cor.plot {psych} R Documentation

Create an image plot for a correlation or factor matrix

Description

Correlation matrices may be shown graphically by using the image function to emphasize structure. This is a particularly useful tool for showing the structure of correlation matrices with a clear structure. Partially meant for the pedagogical value of the graphic for teaching or discussing factor analysis and other multivariate techniques.

Usage

cor.plot(r,numbers=FALSE,colors=TRUE,n=51,main=NULL,zlim=c(-1,1),show.legend=TRUE,
labels=NULL,n.legend=10,keep.par=TRUE,select=NULL,pval=NULL,cuts=c(.001,.01),cex=1,...)

cor.plot.upperLowerCi(R,numbers=TRUE,cuts=c(.001,.01,.05),select=NULL,
main="Upper and lower confidence intervals of correlations",...)

Arguments

 r A correlation matrix or the output of fa, principal or omega. R The object returned from cor.ci numbers Display the numeric value of the correlations. Defaults to FALSE. colors Defaults to TRUE and colors use colors from the colorRampPalette from red through white to blue, but colors=FALSE will use a grey scale n The number of levels of shading to use. Defaults to 51 main A title. Defaults to "correlation plot" zlim The range of values to color – defaults to -1 to 1 show.legend A legend (key) to the colors is shown on the right hand side labels if NULL, use column and row names, otherwise use labels n.legend How many categories should be labelled in the legend? keep.par restore the graphic parameters when exiting pval scale the numbers by their pvals, categorizing them based upon the values of cuts cuts Scale the numbers by the categories defined by pval < cuts select Select the subset of variables to plot cex Character size. Should be reduced a bit for large numbers of variables. ... Other parameters for axis (e.g., cex.axis to change the font size, srt to rotate the numbers in the plot)

Details

When summarizing the correlations of large data bases or when teaching about factor analysis or cluster analysis, it is useful to graphically display the structure of correlation matrices. This is a simple graphical display using the image function.

The difference between mat.plot with a regular image plot is that the primary diagonal goes from the top left to the lower right. zlim defines how to treat the range of possible values. -1 to 1 and the color choice is more reasonable. Setting it as c(0,1) will lead to negative correlations treated as zero. This is advantageous when showing general factor structures, because it makes the 0 white.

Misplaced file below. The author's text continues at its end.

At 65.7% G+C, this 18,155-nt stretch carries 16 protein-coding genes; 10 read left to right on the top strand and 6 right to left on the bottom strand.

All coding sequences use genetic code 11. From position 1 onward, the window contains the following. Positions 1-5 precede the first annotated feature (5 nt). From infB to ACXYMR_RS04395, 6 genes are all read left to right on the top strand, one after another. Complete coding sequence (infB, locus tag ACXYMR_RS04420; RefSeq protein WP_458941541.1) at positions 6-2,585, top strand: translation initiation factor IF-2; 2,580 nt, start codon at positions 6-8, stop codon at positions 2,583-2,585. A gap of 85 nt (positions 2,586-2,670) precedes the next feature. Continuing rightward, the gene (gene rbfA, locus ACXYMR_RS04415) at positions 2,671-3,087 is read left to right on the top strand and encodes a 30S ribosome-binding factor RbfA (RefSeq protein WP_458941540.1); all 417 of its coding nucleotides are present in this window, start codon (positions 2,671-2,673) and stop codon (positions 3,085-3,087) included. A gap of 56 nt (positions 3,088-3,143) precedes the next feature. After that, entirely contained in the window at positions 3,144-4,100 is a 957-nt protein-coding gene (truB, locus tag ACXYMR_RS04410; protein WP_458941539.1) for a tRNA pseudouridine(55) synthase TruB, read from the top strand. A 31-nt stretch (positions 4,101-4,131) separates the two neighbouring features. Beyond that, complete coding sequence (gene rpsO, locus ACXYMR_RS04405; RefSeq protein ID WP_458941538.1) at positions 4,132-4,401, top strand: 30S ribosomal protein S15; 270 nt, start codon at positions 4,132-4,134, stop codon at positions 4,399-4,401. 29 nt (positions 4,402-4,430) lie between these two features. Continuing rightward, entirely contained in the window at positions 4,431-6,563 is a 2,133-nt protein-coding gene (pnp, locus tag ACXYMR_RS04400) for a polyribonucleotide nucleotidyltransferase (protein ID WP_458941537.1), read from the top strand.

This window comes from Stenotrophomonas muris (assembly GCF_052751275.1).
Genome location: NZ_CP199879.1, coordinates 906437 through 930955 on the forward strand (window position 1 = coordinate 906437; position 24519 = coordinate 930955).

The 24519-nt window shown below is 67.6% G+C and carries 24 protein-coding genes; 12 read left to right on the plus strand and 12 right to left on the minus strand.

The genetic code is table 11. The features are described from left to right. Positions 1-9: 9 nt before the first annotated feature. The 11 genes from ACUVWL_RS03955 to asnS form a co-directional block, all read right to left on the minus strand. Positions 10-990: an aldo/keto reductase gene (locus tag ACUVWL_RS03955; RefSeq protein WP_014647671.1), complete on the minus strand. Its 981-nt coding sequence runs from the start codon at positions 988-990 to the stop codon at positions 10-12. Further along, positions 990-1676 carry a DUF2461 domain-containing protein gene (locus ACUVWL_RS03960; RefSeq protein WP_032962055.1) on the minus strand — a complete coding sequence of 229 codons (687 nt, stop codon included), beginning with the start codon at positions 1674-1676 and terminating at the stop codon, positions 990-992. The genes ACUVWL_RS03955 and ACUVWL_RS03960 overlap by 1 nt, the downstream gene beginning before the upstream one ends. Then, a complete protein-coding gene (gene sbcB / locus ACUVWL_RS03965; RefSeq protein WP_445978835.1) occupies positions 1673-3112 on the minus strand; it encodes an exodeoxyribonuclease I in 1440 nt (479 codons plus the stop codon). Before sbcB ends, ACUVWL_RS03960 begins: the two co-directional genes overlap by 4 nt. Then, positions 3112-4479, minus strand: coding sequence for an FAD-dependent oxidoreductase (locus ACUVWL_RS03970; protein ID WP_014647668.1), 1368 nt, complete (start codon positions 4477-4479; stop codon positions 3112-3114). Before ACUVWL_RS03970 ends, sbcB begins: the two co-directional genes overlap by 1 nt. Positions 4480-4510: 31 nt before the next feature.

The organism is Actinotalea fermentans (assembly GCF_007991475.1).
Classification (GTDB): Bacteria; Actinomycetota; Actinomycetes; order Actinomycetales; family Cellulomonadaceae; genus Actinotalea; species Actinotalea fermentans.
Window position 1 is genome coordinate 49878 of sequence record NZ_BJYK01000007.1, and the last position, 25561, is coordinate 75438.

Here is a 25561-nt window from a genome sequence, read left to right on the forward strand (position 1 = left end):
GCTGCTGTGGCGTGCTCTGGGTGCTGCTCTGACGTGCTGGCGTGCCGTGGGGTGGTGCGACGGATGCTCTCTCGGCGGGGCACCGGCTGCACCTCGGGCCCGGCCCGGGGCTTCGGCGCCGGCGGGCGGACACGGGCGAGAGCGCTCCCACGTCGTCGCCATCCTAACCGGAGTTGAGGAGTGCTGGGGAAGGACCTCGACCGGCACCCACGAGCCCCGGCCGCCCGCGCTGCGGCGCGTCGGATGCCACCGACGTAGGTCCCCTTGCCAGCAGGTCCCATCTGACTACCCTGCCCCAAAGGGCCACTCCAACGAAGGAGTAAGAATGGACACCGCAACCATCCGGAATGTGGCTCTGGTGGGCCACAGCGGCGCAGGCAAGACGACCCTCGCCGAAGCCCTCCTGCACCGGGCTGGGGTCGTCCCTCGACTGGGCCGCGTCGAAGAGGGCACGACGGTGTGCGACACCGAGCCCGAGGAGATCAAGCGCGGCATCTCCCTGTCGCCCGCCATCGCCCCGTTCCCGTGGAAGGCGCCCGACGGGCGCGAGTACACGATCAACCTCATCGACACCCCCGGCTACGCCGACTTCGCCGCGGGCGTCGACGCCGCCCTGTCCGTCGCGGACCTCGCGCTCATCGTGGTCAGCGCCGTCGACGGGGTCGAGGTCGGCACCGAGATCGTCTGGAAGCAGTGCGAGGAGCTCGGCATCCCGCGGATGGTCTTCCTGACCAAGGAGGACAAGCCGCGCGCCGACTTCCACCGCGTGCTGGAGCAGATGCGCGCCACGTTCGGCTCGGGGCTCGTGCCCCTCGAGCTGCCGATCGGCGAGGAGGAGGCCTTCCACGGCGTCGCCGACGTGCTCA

The default shows a legend for the color coding on the right hand side of the figure.

Inspired, in part, by a paper by S. Dray (2008) on the number of components problem.

Modified following suggestions by David Condon and Josh Wilt to use a more meaningful color choice ranging from dark red (-1) through white (0) to dark blue (1). Further modified to include the numerical value of the correlation. (Inspired by the corrplot package). These values may be scaled according the the probability values found in cor.ci or corr.test.

By default cor.ci calls cor.plot.upperLowerCi and scales the correlations based upon "significance" values. The correlations plotted are the upper and lower confidence boundaries. To show the correlations themselves, call cor.plot directly.

If using the output of corr.test, the upper off diagonal will be scaled by the corrected probability, the lower off diagonal the scaling is the uncorrected probabilities.

If using the output of corr.test or cor.ci as input to cor.plot.upperLowerCi, the upper off diagonal will be the upper bounds and the lower off diagonal the lower bounds of the confidence intervals.

William Revelle

References

Dray, Stephane (2008) On the number of principal components: A test of dimensionality based on measurements of similarity between matrices. Computational Statistics \& Data Analysis. 52, 4, 2228-2237.

Examples

cor.plot(Thurstone,main="9 cognitive variables from Thurstone") #just blue implies positive manifold
#select just some variables to plot
cor.plot(Thurstone, zlim=c(0,1),main="9 cognitive variables from Thurstone",select=1:4)

#now red means less than .5
cor.plot(mat.sort(Thurstone),TRUE,zlim=c(0,1),